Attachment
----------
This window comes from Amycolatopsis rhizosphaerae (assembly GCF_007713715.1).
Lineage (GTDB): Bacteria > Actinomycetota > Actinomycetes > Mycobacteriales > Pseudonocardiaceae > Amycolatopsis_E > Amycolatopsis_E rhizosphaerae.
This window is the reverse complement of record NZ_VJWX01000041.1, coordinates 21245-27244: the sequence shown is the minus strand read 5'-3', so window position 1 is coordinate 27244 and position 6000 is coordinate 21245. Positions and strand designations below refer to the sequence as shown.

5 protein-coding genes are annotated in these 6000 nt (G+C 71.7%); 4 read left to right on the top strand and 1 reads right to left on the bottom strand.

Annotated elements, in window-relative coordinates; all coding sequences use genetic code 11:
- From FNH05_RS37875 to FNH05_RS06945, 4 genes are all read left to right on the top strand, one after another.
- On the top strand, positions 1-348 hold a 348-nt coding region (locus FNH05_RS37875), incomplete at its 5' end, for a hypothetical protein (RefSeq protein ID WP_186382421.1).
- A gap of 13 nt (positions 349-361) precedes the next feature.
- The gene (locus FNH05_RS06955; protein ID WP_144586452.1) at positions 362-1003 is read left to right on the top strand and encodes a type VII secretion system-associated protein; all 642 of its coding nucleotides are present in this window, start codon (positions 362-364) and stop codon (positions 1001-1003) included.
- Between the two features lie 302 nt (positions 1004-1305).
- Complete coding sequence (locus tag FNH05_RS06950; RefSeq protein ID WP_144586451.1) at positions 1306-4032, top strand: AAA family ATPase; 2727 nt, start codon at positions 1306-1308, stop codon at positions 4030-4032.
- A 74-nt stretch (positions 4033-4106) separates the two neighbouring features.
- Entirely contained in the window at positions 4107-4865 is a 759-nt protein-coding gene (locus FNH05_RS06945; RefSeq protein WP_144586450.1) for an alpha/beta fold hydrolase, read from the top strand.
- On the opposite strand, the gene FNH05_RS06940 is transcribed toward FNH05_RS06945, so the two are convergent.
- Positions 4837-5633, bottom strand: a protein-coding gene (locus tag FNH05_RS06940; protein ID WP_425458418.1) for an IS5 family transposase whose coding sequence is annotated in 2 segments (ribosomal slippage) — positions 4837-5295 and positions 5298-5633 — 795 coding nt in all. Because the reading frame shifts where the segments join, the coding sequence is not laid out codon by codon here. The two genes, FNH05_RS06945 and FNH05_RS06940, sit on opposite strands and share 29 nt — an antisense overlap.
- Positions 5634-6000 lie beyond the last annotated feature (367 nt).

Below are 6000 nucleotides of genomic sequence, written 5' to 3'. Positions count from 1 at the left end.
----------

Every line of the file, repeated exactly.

This window comes from Amycolatopsis rhizosphaerae (assembly GCF_007713715.1).
Lineage (GTDB): Bacteria > Actinomycetota > Actinomycetes > Mycobacteriales > Pseudonocardiaceae > Amycolatopsis_E > Amycolatopsis_E rhizosphaerae.
This window is the reverse complement of record NZ_VJWX01000041.1, coordinates 21245-27244: the sequence shown is the minus strand read 5'-3', so window position 1 is coordinate 27244 and position 6000 is coordinate 21245. Positions and strand designations below refer to the sequence as shown.

5 protein-coding genes are annotated in these 6000 nt (G+C 71.7%); 4 read left to right on the top strand and 1 reads right to left on the bottom strand.

Annotated elements, in window-relative coordinates; all coding sequences use genetic code 11:
- From FNH05_RS37875 to FNH05_RS06945, 4 genes are all read left to right on the top strand, one after another.
- On the top strand, positions 1-348 hold a 348-nt coding region (locus FNH05_RS37875), incomplete at its 5' end, for a hypothetical protein (RefSeq protein ID WP_186382421.1).
- A gap of 13 nt (positions 349-361) precedes the next feature.
- The gene (locus FNH05_RS06955; protein ID WP_144586452.1) at positions 362-1003 is read left to right on the top strand and encodes a type VII secretion system-associated protein; all 642 of its coding nucleotides are present in this window, start codon (positions 362-364) and stop codon (positions 1001-1003) included.
- Between the two features lie 302 nt (positions 1004-1305).
- Complete coding sequence (locus tag FNH05_RS06950; RefSeq protein ID WP_144586451.1) at positions 1306-4032, top strand: AAA family ATPase; 2727 nt, start codon at positions 1306-1308, stop codon at positions 4030-4032.
- A 74-nt stretch (positions 4033-4106) separates the two neighbouring features.
- Entirely contained in the window at positions 4107-4865 is a 759-nt protein-coding gene (locus FNH05_RS06945; RefSeq protein WP_144586450.1) for an alpha/beta fold hydrolase, read from the top strand.
- On the opposite strand, the gene FNH05_RS06940 is transcribed toward FNH05_RS06945, so the two are convergent.
- Positions 4837-5633, bottom strand: a protein-coding gene (locus tag FNH05_RS06940; protein ID WP_425458418.1) for an IS5 family transposase whose coding sequence is annotated in 2 segments (ribosomal slippage) — positions 4837-5295 and positions 5298-5633 — 795 coding nt in all. Because the reading frame shifts where the segments join, the coding sequence is not laid out codon by codon here. The two genes, FNH05_RS06945 and FNH05_RS06940, sit on opposite strands and share 29 nt — an antisense overlap.
- Positions 5634-6000 lie beyond the last annotated feature (367 nt).

Below are 6000 nucleotides of genomic sequence, written 5' to 3'. Positions count from 1 at the left end.